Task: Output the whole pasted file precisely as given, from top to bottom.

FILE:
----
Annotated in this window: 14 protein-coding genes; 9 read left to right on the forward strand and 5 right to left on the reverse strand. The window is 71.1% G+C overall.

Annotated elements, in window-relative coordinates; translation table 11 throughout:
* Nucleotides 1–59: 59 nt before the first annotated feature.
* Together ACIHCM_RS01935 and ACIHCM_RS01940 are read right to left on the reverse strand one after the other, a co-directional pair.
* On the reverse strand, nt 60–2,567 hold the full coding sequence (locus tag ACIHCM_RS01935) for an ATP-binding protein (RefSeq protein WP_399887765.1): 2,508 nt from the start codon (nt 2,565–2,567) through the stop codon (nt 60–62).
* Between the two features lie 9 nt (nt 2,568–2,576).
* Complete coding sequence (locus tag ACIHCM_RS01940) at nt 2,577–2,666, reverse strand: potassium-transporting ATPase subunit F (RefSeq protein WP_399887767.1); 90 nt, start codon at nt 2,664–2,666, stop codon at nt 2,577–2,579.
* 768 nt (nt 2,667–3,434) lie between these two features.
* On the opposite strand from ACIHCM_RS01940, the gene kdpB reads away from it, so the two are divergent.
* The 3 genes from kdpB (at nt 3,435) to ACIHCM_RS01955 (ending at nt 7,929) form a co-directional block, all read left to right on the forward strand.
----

Annotated in this window: 14 protein-coding genes; 9 read left to right on the forward strand and 5 right to left on the reverse strand. The window is 71.1% G+C overall.

Annotated elements, in window-relative coordinates; translation table 11 throughout:
* Nucleotides 1–59: 59 nt before the first annotated feature.
* Together ACIHCM_RS01935 and ACIHCM_RS01940 are read right to left on the reverse strand one after the other, a co-directional pair.
* On the reverse strand, nt 60–2,567 hold the full coding sequence (locus tag ACIHCM_RS01935) for an ATP-binding protein (RefSeq protein WP_399887765.1): 2,508 nt from the start codon (nt 2,565–2,567) through the stop codon (nt 60–62).
* Between the two features lie 9 nt (nt 2,568–2,576).
* Complete coding sequence (locus tag ACIHCM_RS01940) at nt 2,577–2,666, reverse strand: potassium-transporting ATPase subunit F (RefSeq protein WP_399887767.1); 90 nt, start codon at nt 2,664–2,666, stop codon at nt 2,577–2,579.
* 768 nt (nt 2,667–3,434) lie between these two features.
* On the opposite strand from ACIHCM_RS01940, the gene kdpB reads away from it, so the two are divergent.
* The 3 genes from kdpB (at nt 3,435) to ACIHCM_RS01955 (ending at nt 7,929) form a co-directional block, all read left to right on the forward strand.